• Valencia oranges may look like they are ready to harvest but probably will not have developed their sugar content yet.  Resist the temptation to pick them this early and let them sit on the tree for another month or two to develop a higher sugar content.
  • If ants are crawling up the trunk of the tree apply Tanglefoot (a sticky, waterproof substance) to stop them.

clematis, flower, vine, organic fertilizer, purple, bloom, grow


  • Along with April, this will be the heaviest blooming month for most clematis.  Keep feeding them with a balanced organic fertilizer to keep them going.  If your soil is slightly alkaline (high pH) periodically alternate fertilizing with an acid product such as Cottonseed Meal.
  • Keep the roots cool and shaded wherever possible, but not the tops.  Planted a small shrub or a couple of perennials just to the south side of the roots will help.  In addition, apply a very generous organic mulch over the surface of the soil.
  • Keep plants well watered.

Dahlias (tuberous types):

  • Tubers should be growing well now and the early varieties will be setting buds and maybe even blooming.
  • For younger plants be sure to pinch off the top set of leaves when the stems are about eight or ten inches out of the ground.  This will encourage the plant to branch and have more blooms.
  • If you haven’t already put stakes in for the taller varieties, do so right away.  Natural cane bamboo stakes work well.
  • Fertilize dahlias regularly throughout their growing and blooming period.  Use a liquid or granular organic fertilizer that is low in nitrogen and high in phosphorus.  Fish Bone Meal is excellent.
  • Regularly cut off spent blooms to make the plants both look better and set more flowers.
  • Keep the taller varieties carefully staked to prevent the heavy canes from toppling over.  Heavy natural cane bamboo stakes work well.

Deciduous Fruit Trees:

  • As the weather warms, be sure to monitor the soil moisture and irrigate as needed.
  • Several varieties of tree will “drop” a lot of their fruit about now or next month.  Don’t be alarmed; this is normal, since the tree cannot usually support all of the fruit that it originally sets.
  • After the “drop” is completed is the best time to thin any remaining fruit.  Emotionally, this is one of the most difficult things for a gardener to do and therefore often avoided.  However, well-spaced fruit will develop into a higher quality crop and the fruit size will be larger as well.


  • This is a good time to plant, re-pot or transplant ferns.  Just keep them well watered.
  • Still a good time to re-mount and/or divide staghorn ferns that have outgrown their boards or pots.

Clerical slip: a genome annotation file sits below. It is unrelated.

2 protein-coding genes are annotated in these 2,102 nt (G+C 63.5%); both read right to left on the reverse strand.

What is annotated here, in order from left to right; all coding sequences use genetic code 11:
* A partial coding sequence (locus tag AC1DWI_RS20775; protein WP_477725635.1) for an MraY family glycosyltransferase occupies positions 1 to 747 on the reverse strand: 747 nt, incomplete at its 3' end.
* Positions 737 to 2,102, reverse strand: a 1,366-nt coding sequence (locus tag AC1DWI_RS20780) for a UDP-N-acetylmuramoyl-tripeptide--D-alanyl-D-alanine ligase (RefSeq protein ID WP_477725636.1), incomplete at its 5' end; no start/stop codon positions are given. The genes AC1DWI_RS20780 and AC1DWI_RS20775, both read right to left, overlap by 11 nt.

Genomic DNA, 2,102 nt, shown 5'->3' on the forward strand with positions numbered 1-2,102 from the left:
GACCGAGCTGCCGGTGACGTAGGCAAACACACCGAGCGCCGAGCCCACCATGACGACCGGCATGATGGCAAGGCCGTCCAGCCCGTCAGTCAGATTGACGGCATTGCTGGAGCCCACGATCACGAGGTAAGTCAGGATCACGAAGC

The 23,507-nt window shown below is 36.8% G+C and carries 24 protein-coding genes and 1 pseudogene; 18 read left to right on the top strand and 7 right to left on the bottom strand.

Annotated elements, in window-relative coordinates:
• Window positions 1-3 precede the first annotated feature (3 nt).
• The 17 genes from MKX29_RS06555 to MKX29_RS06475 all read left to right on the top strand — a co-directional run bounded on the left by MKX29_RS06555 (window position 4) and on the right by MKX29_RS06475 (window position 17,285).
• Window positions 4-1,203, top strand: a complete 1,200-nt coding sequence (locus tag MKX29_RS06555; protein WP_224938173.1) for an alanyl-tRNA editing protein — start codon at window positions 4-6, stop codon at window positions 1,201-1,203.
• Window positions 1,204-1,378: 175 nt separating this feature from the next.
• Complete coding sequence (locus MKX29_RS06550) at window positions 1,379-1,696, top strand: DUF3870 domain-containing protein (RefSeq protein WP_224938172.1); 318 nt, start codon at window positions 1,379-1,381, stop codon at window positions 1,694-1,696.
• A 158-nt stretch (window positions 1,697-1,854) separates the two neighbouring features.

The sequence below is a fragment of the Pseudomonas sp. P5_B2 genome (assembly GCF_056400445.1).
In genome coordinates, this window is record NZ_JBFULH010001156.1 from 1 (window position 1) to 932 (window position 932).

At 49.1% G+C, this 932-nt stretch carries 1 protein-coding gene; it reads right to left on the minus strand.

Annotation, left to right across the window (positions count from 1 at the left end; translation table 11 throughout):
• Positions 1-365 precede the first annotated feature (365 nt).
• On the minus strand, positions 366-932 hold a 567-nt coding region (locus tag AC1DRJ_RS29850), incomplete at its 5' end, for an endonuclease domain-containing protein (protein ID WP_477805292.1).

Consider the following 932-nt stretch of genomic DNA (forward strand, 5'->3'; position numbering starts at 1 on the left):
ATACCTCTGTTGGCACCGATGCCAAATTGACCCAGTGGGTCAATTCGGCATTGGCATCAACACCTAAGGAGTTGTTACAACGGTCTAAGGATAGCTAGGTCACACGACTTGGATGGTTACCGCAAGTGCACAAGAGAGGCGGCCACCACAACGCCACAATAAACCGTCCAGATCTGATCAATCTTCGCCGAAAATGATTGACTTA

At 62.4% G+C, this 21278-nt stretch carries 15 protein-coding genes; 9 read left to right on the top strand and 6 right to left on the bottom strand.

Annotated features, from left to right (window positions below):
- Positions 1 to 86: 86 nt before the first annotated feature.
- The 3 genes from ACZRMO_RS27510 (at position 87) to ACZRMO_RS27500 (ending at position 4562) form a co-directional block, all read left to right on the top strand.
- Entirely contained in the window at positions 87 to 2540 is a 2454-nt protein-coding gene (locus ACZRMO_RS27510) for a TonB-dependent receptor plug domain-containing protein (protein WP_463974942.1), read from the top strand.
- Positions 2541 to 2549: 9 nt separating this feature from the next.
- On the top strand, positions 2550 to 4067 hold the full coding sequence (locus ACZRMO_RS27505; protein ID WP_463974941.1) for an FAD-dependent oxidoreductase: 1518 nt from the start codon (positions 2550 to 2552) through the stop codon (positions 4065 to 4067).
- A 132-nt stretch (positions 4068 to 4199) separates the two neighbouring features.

• Most ferns are now growing well and enjoying the warmer weather.
  • Continue fertilizing.  Use a mild, organic fertilizer on ferns and alternate periodically with an acid type, especially in high pH soil.  For most common varieties try blood meal alternated every third feeding with Cottonseed Meal.
  • If you haven’t already, consider removing old, dry or tired looking fronds all the way to their base.  Some varieties like sword ferns, chain ferns, autumn ferns, rabbit-foot ferns and other rhizomatous varieties can be revived by cutting all of their fronds nearly to the soil.  New growth will quickly reappear.
  • Irrigate most varieties regularly according to weather and the growth of the individual plants.
  • Continue fertilizing mounted and containerized staghorn ferns with a mild, liquid fertilizer.  Fish emulsion is excellent.
  • Check for pests.  Scale can be a problem on several varieties and often goes undetected.  It is often closely associated with ants, which need to be controlled as a part of any treatment program.   On other ferns, especially staghorns, check carefully for early signs of spider mites.


  • (See also the information under the individual plants)


  • Your plants will be in full bloom now.
  • Keep fertilizing regularly with a balanced fertilizer or one slightly higher in phosphorus, to promote blooms.
  • Keep the plants well watered, especially during a warm spell and any plants in hanging baskets.
  • Groom the plant periodically by removing dead flowers and any developing seedpods.
  • Watch for Fuchsia Gall Mites, which are a serious pest of these plants.  Look for any signs of puckered or distorted new growth.  If you discover any, pinch it out and dispose of it immediately.  A pesticide treatment is usually required.


  • Gardenias should be budding and blooming well this month.
  • Keep them well fed through the summer months.  Use a fertilizer with trace minerals, such as most organic types and alternate this with an acidic formula to keep the pH down.
  • If the leaves are showing signs of green veins with yellow areas between the veins, especially on the new growth, they need additional iron.  Iron is a supplement to the  regular fertilizing program of your gardenia.


  • This group includes Ivy geraniums, Zonal geraniums (also called “Common” geraniums), Martha geraniums and the various scented geraniums, but does not include true geraniums (sometimes called “Hardy” geraniums), which are discussed under Perennials.